NASHVILLE, Tenn. – In recognition of his efforts to introduce students to hunting and conservation, Fremont, Ohio, high school teacher Calvin Vander Boon received the National Wild Turkey Federation’s Educator of the Year Award.
“The recognition is very meaningful to me both as a recognition of my efforts and also because it has lent additional credibility to the Conservation and Outdoor Adventure Club,” Vander Boon said. “It only makes sense that those students in our school systems would be offered an outlet for their conservation and hunting interests … I don't think the award is about me; it is about what I am trying to accomplish.”
Vander Boon accepted the award at the 43rd annual NWTF Convention and Sport Show. Mossy Oak is the official convention sponsor.
An avid outdoorsman, Vander Boon always has made the effort to introduce his students to the world of hunting. He has helped many students learn to shoot a bow and even helped several harvest their first big game animal.
In the fall of 2018, he worked with fellow educators to start the school’s new Conservation and Outdoor Adventure Club — a club with a purpose of introducing hunting and conservation to the next generation of outdoorsmen and women, while cultivating their outdoor interest into a lifelong passion. The club already has nearly 50 members and further growth is expected. Vander Boon’s hope is the club can provide local conservation and recreational opportunities and serve as a connection to conservation organizations like the NWTF.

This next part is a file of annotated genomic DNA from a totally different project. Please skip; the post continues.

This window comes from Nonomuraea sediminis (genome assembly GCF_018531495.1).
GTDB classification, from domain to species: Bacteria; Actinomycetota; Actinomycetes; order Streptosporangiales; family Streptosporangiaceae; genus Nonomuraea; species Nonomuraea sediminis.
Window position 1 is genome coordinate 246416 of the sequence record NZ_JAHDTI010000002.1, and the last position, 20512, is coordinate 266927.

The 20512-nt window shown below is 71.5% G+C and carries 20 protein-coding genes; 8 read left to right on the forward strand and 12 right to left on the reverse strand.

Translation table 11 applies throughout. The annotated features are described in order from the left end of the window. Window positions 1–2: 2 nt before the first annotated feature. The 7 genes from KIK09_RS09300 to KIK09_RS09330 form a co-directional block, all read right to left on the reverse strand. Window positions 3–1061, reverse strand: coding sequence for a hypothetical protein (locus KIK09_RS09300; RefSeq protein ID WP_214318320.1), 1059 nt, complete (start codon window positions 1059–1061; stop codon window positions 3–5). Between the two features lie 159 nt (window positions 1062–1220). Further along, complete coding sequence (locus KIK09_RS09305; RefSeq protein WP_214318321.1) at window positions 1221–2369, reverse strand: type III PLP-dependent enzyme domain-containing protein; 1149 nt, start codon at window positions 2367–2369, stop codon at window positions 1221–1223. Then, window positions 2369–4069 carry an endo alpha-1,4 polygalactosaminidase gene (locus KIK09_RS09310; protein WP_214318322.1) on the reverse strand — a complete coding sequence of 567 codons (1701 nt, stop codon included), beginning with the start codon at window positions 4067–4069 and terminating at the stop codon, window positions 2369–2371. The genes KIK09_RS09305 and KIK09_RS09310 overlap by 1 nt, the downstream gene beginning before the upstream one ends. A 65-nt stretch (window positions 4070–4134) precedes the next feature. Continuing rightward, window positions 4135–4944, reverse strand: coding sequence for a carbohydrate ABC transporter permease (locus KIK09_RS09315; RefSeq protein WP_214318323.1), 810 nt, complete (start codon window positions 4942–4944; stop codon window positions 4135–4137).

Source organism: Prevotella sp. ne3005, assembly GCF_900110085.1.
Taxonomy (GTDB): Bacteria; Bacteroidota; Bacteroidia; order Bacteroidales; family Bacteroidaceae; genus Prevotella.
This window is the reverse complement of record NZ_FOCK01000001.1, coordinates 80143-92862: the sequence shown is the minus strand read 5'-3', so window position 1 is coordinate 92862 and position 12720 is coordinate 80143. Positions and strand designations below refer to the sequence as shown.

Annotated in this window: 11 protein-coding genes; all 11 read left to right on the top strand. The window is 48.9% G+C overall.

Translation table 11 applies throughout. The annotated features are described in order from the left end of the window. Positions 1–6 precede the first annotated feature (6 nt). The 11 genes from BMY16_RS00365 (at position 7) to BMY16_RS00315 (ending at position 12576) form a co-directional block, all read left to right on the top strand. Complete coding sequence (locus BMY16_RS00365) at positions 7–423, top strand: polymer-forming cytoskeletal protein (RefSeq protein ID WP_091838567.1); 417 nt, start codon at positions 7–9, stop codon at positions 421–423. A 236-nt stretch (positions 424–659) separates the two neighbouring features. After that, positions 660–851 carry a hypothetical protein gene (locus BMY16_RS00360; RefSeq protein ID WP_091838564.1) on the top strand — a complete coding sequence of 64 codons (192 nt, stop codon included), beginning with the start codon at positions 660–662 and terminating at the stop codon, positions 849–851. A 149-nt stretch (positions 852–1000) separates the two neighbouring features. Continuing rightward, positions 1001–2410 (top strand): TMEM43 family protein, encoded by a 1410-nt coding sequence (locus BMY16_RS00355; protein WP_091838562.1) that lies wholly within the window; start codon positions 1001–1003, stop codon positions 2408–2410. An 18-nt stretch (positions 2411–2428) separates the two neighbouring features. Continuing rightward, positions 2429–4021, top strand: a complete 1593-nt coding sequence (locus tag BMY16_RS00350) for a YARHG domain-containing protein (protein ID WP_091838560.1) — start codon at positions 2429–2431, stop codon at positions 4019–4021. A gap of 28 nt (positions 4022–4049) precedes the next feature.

“Calvin is making a positive impact in his community by offering students the opportunity to learn more about outdoor activities and wildlife conservation,” NWTF CEO Becky Humphries said. “It is our pleasure to recognize his efforts, and we hope the grant money he has earned can help him continue to reach future outdoorsmen and women.”
About the National Wild Turkey Federation
When the National Wild Turkey Federation was founded in 1973, there were about 1.3 million wild turkeys in North America. After decades of work, that number hit a historic high of almost 7 million turkeys. To succeed, the NWTF stood behind science-based conservation and hunters' rights. Today, the NWTF is focused on the future of hunting and conservation through its Save the Habitat. Save the Hunt. initiative – a charge that mobilizes science, fundraising and devoted volunteers to conserve or enhance more than 4 million acres of essential wildlife habitat, recruit at least 1.5 million hunters and open access to 500,000 acres for hunting. For more information, visit NWTF.org.
For more information, contact Peter Muller at (803) 637-7698.